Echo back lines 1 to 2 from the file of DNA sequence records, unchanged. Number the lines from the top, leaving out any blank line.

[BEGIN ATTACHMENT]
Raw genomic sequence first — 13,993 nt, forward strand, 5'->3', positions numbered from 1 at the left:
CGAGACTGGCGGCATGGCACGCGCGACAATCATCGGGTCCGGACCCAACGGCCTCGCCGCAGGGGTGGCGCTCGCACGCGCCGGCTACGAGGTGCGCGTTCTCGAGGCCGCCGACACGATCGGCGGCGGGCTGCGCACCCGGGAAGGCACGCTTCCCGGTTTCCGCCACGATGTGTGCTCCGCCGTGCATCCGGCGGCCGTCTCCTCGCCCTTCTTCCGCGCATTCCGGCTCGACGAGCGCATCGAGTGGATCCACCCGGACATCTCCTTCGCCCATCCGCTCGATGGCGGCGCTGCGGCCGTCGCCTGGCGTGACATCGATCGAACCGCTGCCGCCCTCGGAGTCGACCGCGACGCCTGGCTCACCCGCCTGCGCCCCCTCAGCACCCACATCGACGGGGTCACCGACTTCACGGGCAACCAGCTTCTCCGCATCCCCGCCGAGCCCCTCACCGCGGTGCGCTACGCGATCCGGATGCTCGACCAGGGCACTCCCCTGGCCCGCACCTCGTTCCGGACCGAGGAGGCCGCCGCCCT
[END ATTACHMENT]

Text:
Raw genomic sequence first — 13,993 nt, forward strand, 5'->3', positions numbered from 1 at the left:
CGAGACTGGCGGCATGGCACGCGCGACAATCATCGGGTCCGGACCCAACGGCCTCGCCGCAGGGGTGGCGCTCGCACGCGCCGGCTACGAGGTGCGCGTTCTCGAGGCCGCCGACACGATCGGCGGCGGGCTGCGCACCCGGGAAGGCACGCTTCCCGGTTTCCGCCACGATGTGTGCTCCGCCGTGCATCCGGCGGCCGTCTCCTCGCCCTTCTTCCGCGCATTCCGGCTCGACGAGCGCATCGAGTGGATCCACCCGGACATCTCCTTCGCCCATCCGCTCGATGGCGGCGCTGCGGCCGTCGCCTGGCGTGACATCGATCGAACCGCTGCCGCCCTCGGAGTCGACCGCGACGCCTGGCTCACCCGCCTGCGCCCCCTCAGCACCCACATCGACGGGGTCACCGACTTCACGGGCAACCAGCTTCTCCGCATCCCCGCCGAGCCCCTCACCGCGGTGCGCTACGCGATCCGGATGCTCGACCAGGGCACTCCCCTGGCCCGCACCTCGTTCCGGACCGAGGAGGCCGCCGCCCT